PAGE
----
This model can allow for greater financial independence, allowing for fuller transparency in preaching or leadership.  When the church is providing the primary paycheck, it is sometimes difficult for those charged with leading or speaking truth to that congregation to do so with full openness.  Sometimes pastors hold back without even realizing their reason for doing so.  With greater financial independence, pastors are able to be more honest in preaching and leadership, though certainly humility and consideration must still be practiced in exercising these roles.

This model can alleviate economic concerns for churches, allowing churches without the budget to support a full-time person to employ a pastor.  Quite simply, some churches are able to employ bi-vocational pastors but would not be able to financially support a full-time pastor.  Further, even churches that might be able to swing a full-time pastor are freed up through this model to hire multiple bi-vocational pastors, or to allocate their funds to other important ministries.

This model provides emotional distance for the pastor, freeing him or her from being superhero pastor.  Being bi-vocational often frees pastors from feeling that the church “owns” them and their time, or from feeling that they must always be working or on call, since they “work for the Lord.”  In a church environment where such expectations exist, being bi-vocational offers pastors some distance, and the ability to freely say that they are unavailable.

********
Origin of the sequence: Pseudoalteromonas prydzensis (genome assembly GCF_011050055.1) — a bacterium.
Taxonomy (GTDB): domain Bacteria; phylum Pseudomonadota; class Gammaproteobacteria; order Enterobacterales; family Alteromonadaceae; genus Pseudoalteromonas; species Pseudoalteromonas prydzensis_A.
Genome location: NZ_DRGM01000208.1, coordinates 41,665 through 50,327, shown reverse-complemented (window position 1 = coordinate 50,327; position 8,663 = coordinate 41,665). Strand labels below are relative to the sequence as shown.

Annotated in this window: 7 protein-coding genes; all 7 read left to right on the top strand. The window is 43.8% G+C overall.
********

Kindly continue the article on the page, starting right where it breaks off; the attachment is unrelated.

The following three potential benefits come from posts on David Fitch’s and JR Rozko’s blogs.  Read the full posts here and here.

This model breeds congregational participation in the life of a church.  Folks tend to “relax” or even disengage when there is a full-time or multiple full-time pastors on staff at a church, assuming those paid to work at the church will take care of the needs of the body.  The problem, of course, is that this is contrary to what the body by nature is supposed to be, with all members at work.  In the bi-vocational model, the congregation knows everything will not be taken care of by the staff person(s), and this breeds more participation.

This model guards against excessive organization and programming.  One of the ills of today’s church is its fascination with the “show.”  Somewhere along the line we got it in our heads that one of the greatest goods in church is “excellence,” and therefore we spend inordinate amounts of time ensuring that our services are programmed to perfection.  But as David Fitch says, “The gathering on Sunday instead must become an organic, living, liturgically driven encounter with the living God and His mission sending us outward.”  The bi-vocational model aids in accomplishing this, since there simply isn’t the time or manpower to over-program.

This model fosters a church culture that is outward focused.  Bi-vocational pastors themselves are pushed to have a mindset that is outward-focused, merely by the fact that they spend a good deal of time in the workplace.  They are also able to better model for their congregations how to live out a missional witness in all areas of life.  The entire culture of the church can change as a result of the mindset and priorities of those in leadership.